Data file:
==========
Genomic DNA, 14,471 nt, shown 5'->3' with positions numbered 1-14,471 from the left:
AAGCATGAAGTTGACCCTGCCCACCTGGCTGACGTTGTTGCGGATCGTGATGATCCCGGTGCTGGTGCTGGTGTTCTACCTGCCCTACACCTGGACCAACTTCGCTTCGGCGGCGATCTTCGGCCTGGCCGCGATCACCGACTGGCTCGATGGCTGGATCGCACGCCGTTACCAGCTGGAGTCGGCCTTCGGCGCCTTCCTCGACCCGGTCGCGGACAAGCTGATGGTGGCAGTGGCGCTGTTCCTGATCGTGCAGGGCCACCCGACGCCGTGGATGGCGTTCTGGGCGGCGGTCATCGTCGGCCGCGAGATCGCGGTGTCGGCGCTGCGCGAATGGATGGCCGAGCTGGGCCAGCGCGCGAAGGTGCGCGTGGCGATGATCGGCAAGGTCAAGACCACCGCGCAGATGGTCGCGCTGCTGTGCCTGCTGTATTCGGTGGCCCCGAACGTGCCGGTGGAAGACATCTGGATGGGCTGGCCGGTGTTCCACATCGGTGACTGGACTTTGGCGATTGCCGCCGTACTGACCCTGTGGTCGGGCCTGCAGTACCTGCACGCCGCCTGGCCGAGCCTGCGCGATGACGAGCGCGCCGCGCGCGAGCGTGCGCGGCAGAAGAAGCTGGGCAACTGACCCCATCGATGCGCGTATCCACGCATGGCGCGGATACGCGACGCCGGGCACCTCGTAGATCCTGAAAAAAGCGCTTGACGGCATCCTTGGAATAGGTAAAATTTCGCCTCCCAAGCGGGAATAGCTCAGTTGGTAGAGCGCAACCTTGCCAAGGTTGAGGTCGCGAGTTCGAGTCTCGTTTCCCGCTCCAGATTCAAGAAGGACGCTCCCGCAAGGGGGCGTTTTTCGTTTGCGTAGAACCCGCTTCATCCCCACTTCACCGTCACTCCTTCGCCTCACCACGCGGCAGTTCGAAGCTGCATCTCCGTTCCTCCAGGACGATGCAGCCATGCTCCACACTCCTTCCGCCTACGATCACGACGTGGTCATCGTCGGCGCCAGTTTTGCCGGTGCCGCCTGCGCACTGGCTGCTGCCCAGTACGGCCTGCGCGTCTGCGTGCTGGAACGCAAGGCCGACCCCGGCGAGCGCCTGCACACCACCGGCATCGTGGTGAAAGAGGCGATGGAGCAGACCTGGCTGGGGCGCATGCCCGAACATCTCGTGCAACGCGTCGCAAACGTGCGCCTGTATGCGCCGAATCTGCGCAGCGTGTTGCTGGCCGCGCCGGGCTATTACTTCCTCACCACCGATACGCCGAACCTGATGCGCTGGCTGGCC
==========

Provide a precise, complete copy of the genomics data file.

Genomic DNA, 14,471 nt, shown 5'->3' with positions numbered 1-14,471 from the left:
AAGCATGAAGTTGACCCTGCCCACCTGGCTGACGTTGTTGCGGATCGTGATGATCCCGGTGCTGGTGCTGGTGTTCTACCTGCCCTACACCTGGACCAACTTCGCTTCGGCGGCGATCTTCGGCCTGGCCGCGATCACCGACTGGCTCGATGGCTGGATCGCACGCCGTTACCAGCTGGAGTCGGCCTTCGGCGCCTTCCTCGACCCGGTCGCGGACAAGCTGATGGTGGCAGTGGCGCTGTTCCTGATCGTGCAGGGCCACCCGACGCCGTGGATGGCGTTCTGGGCGGCGGTCATCGTCGGCCGCGAGATCGCGGTGTCGGCGCTGCGCGAATGGATGGCCGAGCTGGGCCAGCGCGCGAAGGTGCGCGTGGCGATGATCGGCAAGGTCAAGACCACCGCGCAGATGGTCGCGCTGCTGTGCCTGCTGTATTCGGTGGCCCCGAACGTGCCGGTGGAAGACATCTGGATGGGCTGGCCGGTGTTCCACATCGGTGACTGGACTTTGGCGATTGCCGCCGTACTGACCCTGTGGTCGGGCCTGCAGTACCTGCACGCCGCCTGGCCGAGCCTGCGCGATGACGAGCGCGCCGCGCGCGAGCGTGCGCGGCAGAAGAAGCTGGGCAACTGACCCCATCGATGCGCGTATCCACGCATGGCGCGGATACGCGACGCCGGGCACCTCGTAGATCCTGAAAAAAGCGCTTGACGGCATCCTTGGAATAGGTAAAATTTCGCCTCCCAAGCGGGAATAGCTCAGTTGGTAGAGCGCAACCTTGCCAAGGTTGAGGTCGCGAGTTCGAGTCTCGTTTCCCGCTCCAGATTCAAGAAGGACGCTCCCGCAAGGGGGCGTTTTTCGTTTGCGTAGAACCCGCTTCATCCCCACTTCACCGTCACTCCTTCGCCTCACCACGCGGCAGTTCGAAGCTGCATCTCCGTTCCTCCAGGACGATGCAGCCATGCTCCACACTCCTTCCGCCTACGATCACGACGTGGTCATCGTCGGCGCCAGTTTTGCCGGTGCCGCCTGCGCACTGGCTGCTGCCCAGTACGGCCTGCGCGTCTGCGTGCTGGAACGCAAGGCCGACCCCGGCGAGCGCCTGCACACCACCGGCATCGTGGTGAAAGAGGCGATGGAGCAGACCTGGCTGGGGCGCATGCCCGAACATCTCGTGCAACGCGTCGCAAACGTGCGCCTGTATGCGCCGAATCTGCGCAGCGTGTTGCTGGCCGCGCCGGGCTATTACTTCCTCACCACCGATACGCCGAACCTGATGCGCTGGCTGGCC